Understanding Pornography

Dealing with today's skeleton in the church closet

The Internet has made a tremendous impact on the world and how things are done. Some of the impact has been good, such as improved communication, but it also has brought with it an ugly side — pornography. The Internet has brought into every home what was once only available in adult stores or in trash cans and hidden stashes. I know many guys from my Christian high school, my churches, my college and even the Focus on the Family Institute who have struggled with this evil. These friends do not come from unchurched backgrounds, but from "good families."

The Internet has brought into every home what was once only available in adult stores.

According to the National Coalition for the Protection of Children and Families publications, "Studies show boys ages 12-17 are among the primary consumers of porn — a major source of their sex education." In a small survey of Christians at the Focus on the Family Institute and a separate youth group, I found that the average age of exposure to Internet pornography was 15, which is a bit higher than the national average. This is due to the fact that a large number of those surveyed were around 20 years old, and the Internet came along during their teen years. The average age for first seeing a pornographic magazine was around 11 1/2 years old. The most interesting part to me was that, among the males, 64.10% had at some point purposely viewed pornography.

When someone says that pornography is not a problem in the church, it makes me truly question their contact with those in the church. According to one Internet source that deals with the issues of pornography, "At one Promise Keepers event, 50% of the attendees admitted to dabbling in porn during the previous week." This is a problem that is not just outside of the church, but one that is hitting churches from the pew to the pulpit.

So why are we not addressing this problem? The church is called to bring healing to the hurting in the world. I was motivated to write this article by a strong passion and burden that we must start to deal with this dangerous problem that is attacking those in the church, and targeting continually lowering ages. Before we can try to minister to those around us who are struggling with this issue, we must first model healthy sexuality in our own lives.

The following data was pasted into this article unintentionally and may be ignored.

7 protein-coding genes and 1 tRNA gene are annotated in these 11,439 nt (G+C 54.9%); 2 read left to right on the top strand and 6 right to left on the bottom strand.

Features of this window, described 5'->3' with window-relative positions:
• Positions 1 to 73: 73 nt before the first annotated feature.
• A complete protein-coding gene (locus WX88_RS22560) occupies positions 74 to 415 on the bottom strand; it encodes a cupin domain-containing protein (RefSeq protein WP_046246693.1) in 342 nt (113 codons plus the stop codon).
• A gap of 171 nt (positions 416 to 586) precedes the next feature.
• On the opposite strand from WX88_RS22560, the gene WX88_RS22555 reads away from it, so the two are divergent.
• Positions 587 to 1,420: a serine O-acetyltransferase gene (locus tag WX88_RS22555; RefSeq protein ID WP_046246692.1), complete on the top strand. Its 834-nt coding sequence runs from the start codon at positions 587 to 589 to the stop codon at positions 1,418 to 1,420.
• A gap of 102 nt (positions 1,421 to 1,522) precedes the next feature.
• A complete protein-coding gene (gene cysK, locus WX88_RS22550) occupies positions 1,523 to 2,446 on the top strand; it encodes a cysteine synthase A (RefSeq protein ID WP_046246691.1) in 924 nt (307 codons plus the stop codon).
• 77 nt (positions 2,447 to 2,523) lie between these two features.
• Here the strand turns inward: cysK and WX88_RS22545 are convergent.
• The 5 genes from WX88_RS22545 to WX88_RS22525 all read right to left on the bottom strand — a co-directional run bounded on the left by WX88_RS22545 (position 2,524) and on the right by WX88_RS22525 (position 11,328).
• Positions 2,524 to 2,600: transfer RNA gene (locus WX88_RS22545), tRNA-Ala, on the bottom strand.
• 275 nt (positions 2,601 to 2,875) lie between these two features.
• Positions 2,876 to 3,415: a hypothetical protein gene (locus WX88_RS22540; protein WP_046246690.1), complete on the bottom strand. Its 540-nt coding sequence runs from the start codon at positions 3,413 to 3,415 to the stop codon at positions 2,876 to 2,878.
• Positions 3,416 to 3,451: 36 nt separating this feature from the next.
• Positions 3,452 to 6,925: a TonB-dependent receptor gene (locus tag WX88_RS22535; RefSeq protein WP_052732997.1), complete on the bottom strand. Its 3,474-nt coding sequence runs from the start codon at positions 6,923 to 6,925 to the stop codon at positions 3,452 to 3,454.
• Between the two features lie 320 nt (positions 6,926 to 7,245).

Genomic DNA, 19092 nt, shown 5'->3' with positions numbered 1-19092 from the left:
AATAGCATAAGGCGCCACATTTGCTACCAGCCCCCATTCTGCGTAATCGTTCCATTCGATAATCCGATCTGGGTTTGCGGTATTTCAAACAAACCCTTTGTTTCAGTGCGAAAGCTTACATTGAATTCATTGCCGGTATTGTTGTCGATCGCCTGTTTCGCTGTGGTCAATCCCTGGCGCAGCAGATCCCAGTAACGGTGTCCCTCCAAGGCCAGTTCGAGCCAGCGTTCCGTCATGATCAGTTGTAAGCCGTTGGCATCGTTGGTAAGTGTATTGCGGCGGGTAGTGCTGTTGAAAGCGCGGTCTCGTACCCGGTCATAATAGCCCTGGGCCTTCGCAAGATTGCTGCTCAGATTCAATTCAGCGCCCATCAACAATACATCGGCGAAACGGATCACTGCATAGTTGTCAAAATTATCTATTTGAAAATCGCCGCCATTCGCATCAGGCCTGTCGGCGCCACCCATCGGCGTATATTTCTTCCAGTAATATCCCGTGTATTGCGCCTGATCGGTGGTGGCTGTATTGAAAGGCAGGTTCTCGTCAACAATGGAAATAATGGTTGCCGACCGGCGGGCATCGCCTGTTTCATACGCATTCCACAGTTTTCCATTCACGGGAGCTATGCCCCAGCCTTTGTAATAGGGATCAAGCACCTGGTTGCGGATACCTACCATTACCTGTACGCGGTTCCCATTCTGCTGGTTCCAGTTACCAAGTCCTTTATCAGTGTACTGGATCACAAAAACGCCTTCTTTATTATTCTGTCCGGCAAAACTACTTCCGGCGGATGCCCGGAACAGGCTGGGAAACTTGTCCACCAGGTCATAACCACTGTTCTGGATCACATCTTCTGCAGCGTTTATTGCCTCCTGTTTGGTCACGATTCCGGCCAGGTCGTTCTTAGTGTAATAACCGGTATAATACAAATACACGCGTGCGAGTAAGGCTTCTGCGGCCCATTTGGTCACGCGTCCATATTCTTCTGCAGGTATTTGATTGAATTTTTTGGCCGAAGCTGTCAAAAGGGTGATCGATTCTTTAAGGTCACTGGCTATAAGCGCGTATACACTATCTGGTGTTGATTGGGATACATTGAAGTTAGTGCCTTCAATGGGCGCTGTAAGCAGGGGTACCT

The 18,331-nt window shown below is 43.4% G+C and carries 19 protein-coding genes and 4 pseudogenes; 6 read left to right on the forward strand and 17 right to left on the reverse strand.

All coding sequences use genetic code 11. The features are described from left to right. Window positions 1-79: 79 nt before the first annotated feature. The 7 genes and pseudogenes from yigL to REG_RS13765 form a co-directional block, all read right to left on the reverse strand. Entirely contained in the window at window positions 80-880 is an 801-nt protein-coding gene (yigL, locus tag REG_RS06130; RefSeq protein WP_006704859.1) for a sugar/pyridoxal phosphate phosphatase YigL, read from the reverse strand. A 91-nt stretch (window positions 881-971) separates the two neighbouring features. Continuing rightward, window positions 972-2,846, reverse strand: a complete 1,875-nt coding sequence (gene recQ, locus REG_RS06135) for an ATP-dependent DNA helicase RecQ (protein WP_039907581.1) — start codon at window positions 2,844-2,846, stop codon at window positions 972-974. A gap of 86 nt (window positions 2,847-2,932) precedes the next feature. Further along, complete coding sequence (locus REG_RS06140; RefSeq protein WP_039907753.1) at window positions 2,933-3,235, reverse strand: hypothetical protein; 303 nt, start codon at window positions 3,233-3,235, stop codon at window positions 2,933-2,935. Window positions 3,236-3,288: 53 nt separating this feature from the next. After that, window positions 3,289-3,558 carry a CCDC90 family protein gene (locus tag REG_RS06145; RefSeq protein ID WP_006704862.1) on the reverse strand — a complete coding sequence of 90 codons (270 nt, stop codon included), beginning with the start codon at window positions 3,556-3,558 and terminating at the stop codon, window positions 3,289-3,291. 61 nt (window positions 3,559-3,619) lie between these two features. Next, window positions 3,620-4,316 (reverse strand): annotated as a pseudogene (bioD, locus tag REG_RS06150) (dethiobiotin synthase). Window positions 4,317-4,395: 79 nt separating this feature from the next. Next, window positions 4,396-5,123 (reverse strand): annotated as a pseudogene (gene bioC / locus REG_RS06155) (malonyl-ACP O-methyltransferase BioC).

We must realize that nearly everyone is affected.

Part of being able to deal honestly with this issue is to have an understanding of the addiction to pornography. We also need to understand Biblical sexuality. There are many levels and types of pornography. Fundamentally "pornography is anything you can see, read or hear that's designed to cause sexual arousal, including magazines, books, movies, music, computers, etc." The most accessible type of pornography is found on the Internet. However, the same principles apply to all sources of pornography. Knowing that pornography covers a wide variety of media, you and I must not think that pornography only affects a select few. Instead, we must realize that nearly everyone is affected. Many who simply stumble upon pornography slowly develop a gradual desire for more, and if not dealt with early on, it can consume the person and change his or her thinking about sexuality and the opposite sex.

Everyone that purposely seeks it or even stumbles across pornography accidentally is exposed to a few basic subtle messages about sex. These messages are what many authors and researchers call lies or false messages. These messages include:

  • Sex with anyone, under any circumstances, any way it is desired, is beneficial and does not have negative consequences.
  • Women have one value — to meet the sexual demands of men.
  • Marriage and children are obstacles to sexual fulfillment.
  • Everyone is involved in promiscuous sexual activity, infidelity and premarital sex.

  • Women are less than human.
  • Women are a 'sport'.
  • Women are property.
  • A woman's value depends on the attractiveness of her body.
  • Women like rape.

These messages are not literally written across pornography, but are communicated through repeated exposure. Pornography seeps into a person's life. A good metaphor for this process is smoke filling a room. It starts slowly, filling the room through a crack. Over time, it completely swallows the air. And if there is a big crack, it will fill the room more quickly.